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Restaurateurs could use help with proof-of-vaccination policy costs: industry expert

Although the requirement is a 'great way to keep our businesses open,' Luc Erjavec says it comes with a price tag
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Although the province's proof-of-vaccination requirement is a 'great way to keep our businesses open,' the Atlantic vice-president for Restaurants Canada says restaurateurs could use some help with the costs that come with implementing it.

As of last Monday, anyone over the age of 12 that doesn't have a medical exemption or hasn't been granted a grace period that wants to access many non-essential services, including dining in restaurants, needs to show staff that they've been doubled dosed, along with a form of identification.

"It's a lot of work for the industry to have to be the cop on this government policy," Luc Erjavec told NEWS 95.7's The Todd Veinotte Show. 

"There's a cost. It may be extra staff, it may be we're going to need scanners eventually, and some [restaurants] report a decline in sales."

The province plans to launch its own VaxCheckNS app next Friday, which will allow businesses to scan a customer's proof via a QR code. The aim is to speed up the process.

Erjavec said although the new policy comes with a loosening of some restrictions, including the ability to increase capacity, implementing it has only added an additional challenge to an industry still struggling to recover from COVID-19.

"I think there should be some recognition in terms of extra staffing costs, tax credits if we have to purchase equipment and scanners with this passport, I think that would be fair," he stated. "You can't expect an employee to use their own phone to start scanning these types of things, so the operator is going to have to purchase equipment."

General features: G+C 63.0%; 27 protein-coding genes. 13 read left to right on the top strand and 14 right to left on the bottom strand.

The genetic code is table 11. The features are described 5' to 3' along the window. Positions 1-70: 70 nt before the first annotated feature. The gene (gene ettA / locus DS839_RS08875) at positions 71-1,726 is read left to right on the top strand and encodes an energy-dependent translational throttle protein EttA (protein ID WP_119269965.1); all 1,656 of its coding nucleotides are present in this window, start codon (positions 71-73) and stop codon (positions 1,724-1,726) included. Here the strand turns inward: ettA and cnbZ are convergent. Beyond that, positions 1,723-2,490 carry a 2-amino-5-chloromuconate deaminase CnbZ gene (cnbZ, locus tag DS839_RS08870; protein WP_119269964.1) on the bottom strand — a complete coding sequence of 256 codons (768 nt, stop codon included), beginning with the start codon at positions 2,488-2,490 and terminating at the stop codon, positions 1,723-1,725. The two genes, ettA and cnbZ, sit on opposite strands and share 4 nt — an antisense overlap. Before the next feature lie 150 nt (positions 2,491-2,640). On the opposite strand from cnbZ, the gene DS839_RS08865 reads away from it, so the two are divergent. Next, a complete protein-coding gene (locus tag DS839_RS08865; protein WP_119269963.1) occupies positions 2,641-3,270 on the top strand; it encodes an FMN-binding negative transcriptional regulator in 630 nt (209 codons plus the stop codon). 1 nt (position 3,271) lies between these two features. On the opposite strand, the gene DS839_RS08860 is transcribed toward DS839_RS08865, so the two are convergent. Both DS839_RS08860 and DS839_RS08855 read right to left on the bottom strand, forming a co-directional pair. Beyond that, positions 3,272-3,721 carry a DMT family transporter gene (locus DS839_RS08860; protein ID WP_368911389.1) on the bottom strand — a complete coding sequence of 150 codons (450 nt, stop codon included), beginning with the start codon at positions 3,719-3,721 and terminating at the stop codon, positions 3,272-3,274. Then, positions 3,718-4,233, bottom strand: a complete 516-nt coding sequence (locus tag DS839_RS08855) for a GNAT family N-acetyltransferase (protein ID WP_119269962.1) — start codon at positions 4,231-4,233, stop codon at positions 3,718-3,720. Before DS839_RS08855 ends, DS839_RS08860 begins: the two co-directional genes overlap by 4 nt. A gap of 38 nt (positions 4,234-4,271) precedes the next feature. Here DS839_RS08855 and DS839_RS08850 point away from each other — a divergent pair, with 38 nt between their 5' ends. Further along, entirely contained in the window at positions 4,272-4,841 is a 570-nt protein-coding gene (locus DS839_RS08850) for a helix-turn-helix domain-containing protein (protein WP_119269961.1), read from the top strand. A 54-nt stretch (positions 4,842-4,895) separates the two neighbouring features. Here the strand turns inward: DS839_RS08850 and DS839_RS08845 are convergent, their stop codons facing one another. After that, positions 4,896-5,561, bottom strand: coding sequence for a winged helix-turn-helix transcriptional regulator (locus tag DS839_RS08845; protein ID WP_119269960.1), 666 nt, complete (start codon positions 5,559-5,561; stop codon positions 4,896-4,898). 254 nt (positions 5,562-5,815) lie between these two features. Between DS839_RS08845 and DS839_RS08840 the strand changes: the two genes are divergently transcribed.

In addition, some staff have also had to deal with an occasional customer angry about the new rule.

"The challenge is really a small, small minority who just takes some perverse pleasure out of berating staff, trying to create a scene, or just causing mayhem, which is really unfair to the restaurant operator," Erjavec explained.

"We're just doing our job, we're trying to host people, we're trying to keep our customers and staff safe, and you get a few people just causing mischief, causing trouble, it's just one more stress for us as an industry," he said.

Erjavec said carrying out the government order has been "bumpy to start" but the process is starting to smooth out.



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Meghan Groff

About the Author: Meghan Groff

Born in Michigan, raised in Ontario, schooled in Indiana and lives in Nova Scotia; Meghan is the editor for CityNews Halifax.
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